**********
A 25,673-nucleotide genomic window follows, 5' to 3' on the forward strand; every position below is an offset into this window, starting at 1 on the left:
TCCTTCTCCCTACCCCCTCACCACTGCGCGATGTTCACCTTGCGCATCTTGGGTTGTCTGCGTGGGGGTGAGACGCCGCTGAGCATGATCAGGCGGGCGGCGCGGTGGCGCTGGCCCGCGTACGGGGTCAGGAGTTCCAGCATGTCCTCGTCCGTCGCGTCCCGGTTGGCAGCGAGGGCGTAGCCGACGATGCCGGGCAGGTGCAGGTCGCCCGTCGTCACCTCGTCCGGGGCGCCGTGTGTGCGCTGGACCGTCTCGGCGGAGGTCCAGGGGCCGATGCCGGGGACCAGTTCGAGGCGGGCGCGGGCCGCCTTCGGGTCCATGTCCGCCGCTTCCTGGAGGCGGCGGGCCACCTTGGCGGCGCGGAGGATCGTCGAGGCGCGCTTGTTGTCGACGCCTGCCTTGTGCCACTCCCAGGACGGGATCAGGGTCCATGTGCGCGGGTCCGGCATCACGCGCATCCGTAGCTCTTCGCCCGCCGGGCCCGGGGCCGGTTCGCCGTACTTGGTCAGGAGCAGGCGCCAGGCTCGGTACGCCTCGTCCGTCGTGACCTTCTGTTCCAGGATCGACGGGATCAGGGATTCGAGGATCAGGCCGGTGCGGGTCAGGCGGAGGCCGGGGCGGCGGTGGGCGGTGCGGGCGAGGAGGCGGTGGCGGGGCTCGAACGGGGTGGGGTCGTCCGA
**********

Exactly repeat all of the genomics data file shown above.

A 25,673-nucleotide genomic window follows, 5' to 3' on the forward strand; every position below is an offset into this window, starting at 1 on the left:
TCCTTCTCCCTACCCCCTCACCACTGCGCGATGTTCACCTTGCGCATCTTGGGTTGTCTGCGTGGGGGTGAGACGCCGCTGAGCATGATCAGGCGGGCGGCGCGGTGGCGCTGGCCCGCGTACGGGGTCAGGAGTTCCAGCATGTCCTCGTCCGTCGCGTCCCGGTTGGCAGCGAGGGCGTAGCCGACGATGCCGGGCAGGTGCAGGTCGCCCGTCGTCACCTCGTCCGGGGCGCCGTGTGTGCGCTGGACCGTCTCGGCGGAGGTCCAGGGGCCGATGCCGGGGACCAGTTCGAGGCGGGCGCGGGCCGCCTTCGGGTCCATGTCCGCCGCTTCCTGGAGGCGGCGGGCCACCTTGGCGGCGCGGAGGATCGTCGAGGCGCGCTTGTTGTCGACGCCTGCCTTGTGCCACTCCCAGGACGGGATCAGGGTCCATGTGCGCGGGTCCGGCATCACGCGCATCCGTAGCTCTTCGCCCGCCGGGCCCGGGGCCGGTTCGCCGTACTTGGTCAGGAGCAGGCGCCAGGCTCGGTACGCCTCGTCCGTCGTGACCTTCTGTTCCAGGATCGACGGGATCAGGGATTCGAGGATCAGGCCGGTGCGGGTCAGGCGGAGGCCGGGGCGGCGGTGGGCGGTGCGGGCGAGGAGGCGGTGGCGGGGCTCGAACGGGGTGGGGTCGTCCGA